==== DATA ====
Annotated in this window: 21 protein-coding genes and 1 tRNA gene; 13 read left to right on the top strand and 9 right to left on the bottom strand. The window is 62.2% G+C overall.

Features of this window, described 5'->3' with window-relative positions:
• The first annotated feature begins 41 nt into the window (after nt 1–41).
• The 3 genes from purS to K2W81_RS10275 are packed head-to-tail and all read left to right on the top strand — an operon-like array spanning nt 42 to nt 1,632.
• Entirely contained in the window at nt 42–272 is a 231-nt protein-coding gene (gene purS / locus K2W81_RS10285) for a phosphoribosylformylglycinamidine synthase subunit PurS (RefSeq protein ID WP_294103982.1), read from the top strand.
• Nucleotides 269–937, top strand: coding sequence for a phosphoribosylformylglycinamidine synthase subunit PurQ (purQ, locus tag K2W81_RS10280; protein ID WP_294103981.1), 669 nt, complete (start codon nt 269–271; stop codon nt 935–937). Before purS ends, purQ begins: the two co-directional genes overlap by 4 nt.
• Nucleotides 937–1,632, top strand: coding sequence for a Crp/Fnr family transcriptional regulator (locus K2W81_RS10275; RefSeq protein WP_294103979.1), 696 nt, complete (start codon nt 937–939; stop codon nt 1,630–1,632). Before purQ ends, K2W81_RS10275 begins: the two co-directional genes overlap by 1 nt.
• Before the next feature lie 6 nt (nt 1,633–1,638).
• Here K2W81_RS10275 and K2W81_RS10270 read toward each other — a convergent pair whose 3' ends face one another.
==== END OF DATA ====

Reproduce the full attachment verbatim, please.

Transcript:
Annotated in this window: 21 protein-coding genes and 1 tRNA gene; 13 read left to right on the top strand and 9 right to left on the bottom strand. The window is 62.2% G+C overall.

Features of this window, described 5'->3' with window-relative positions:
• The first annotated feature begins 41 nt into the window (after nt 1–41).
• The 3 genes from purS to K2W81_RS10275 are packed head-to-tail and all read left to right on the top strand — an operon-like array spanning nt 42 to nt 1,632.
• Entirely contained in the window at nt 42–272 is a 231-nt protein-coding gene (gene purS / locus K2W81_RS10285) for a phosphoribosylformylglycinamidine synthase subunit PurS (RefSeq protein ID WP_294103982.1), read from the top strand.
• Nucleotides 269–937, top strand: coding sequence for a phosphoribosylformylglycinamidine synthase subunit PurQ (purQ, locus tag K2W81_RS10280; protein ID WP_294103981.1), 669 nt, complete (start codon nt 269–271; stop codon nt 935–937). Before purS ends, purQ begins: the two co-directional genes overlap by 4 nt.
• Nucleotides 937–1,632, top strand: coding sequence for a Crp/Fnr family transcriptional regulator (locus K2W81_RS10275; RefSeq protein WP_294103979.1), 696 nt, complete (start codon nt 937–939; stop codon nt 1,630–1,632). Before purQ ends, K2W81_RS10275 begins: the two co-directional genes overlap by 1 nt.
• Before the next feature lie 6 nt (nt 1,633–1,638).
• Here K2W81_RS10275 and K2W81_RS10270 read toward each other — a convergent pair whose 3' ends face one another.